Photo: Autumn road in Koli, by Pekka Sorjonen
It rains. It rains and it rains and it rains. And still it rains. It's autumn and it just keeps raining day in, day out.
Finland is located in a planetary spot where the warm masses of air that flow from the south collide with the cold air masses that blow from the north. This translates into very thick masses of clouds above the ground and lots of rain. It is a fact that does not please everybody, nevertheless there is nothing to do about it, but accept it or move to some sunnier place.
Many Finns complain at the beginning of autumn, and their complaints grow stronger and sorrier as Christmas nears. We call this period of the year the time of darkness. The days grow shorter at a fast pace, but there is no snow on the ground to reflect the little light the sky stingily gives us. November is the worst down in the south; up north they have snow by November. But the south is sad: no colourful leaves on the trees, no pure white snow on the ground, only blackness, greyness and bare skeletons of trees. And of course, the rain.
They estimated in 2011 that 250.000 Finns suffered from depression. It has been proven that the lack of sunlight affects the chemistry of the brain in such a way that it makes a person vulnerable to depression. It is not uncommon for Finns to have at home or at work a very strong lamp that provides some sort of light therapy. This knowledge might explain partly the popularity of trips down to southern Europe and Asia in wintertime amongst the Finns.
But as they say, if you can't beat them, join them.
There is nothing we can do about the weather, but there are small, yet meaningful things to be done in order to not give in to depression. One of them is jogging in autumn. All you need is good technical clothing and some sort of a will to step outside into the damp and run into the woods.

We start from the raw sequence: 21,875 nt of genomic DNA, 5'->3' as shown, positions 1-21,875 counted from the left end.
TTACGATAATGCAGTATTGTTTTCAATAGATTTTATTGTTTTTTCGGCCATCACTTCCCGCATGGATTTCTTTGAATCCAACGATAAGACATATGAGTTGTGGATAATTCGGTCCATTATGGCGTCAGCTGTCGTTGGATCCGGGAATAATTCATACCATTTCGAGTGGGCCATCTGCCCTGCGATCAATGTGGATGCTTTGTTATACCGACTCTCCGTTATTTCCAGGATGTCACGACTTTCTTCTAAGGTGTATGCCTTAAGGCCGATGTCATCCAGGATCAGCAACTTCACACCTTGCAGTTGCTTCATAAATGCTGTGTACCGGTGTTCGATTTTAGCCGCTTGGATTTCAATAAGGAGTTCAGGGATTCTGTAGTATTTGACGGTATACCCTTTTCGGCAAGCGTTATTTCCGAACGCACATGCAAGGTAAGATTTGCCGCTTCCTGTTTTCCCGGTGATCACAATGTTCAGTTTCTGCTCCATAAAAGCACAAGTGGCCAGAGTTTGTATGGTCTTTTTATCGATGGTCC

The woods are amazingly beautiful in autumn. So quiet, so gentle. Decay and approaching death have taken hold of the forest, but it is not scary or ugly, on the contrary, it's hypnotically beautiful, it lets the spirit lay at rest. It is the beginning of renovation, of dying in order to be born again, new, clean, full of fresh energy.
Rain is never as harsh in the woods as elsewhere. Rain whispers sweet secret songs in the needles of fir and pine trees. Orange, brown, red, yellow and black rotting leaves spot the ground. There is a charming sacredness to the landscape that makes the jogger happy. Depression? Who said depression? Darkness becomes a friend in the forest. It huddles the jogger in its ancient protecting embrace.
And when you get back home, you realize you feel light, and life seems beautiful. There is no rush to see the days grow long and light again, everything comes in its perfect own time.Suggest a correction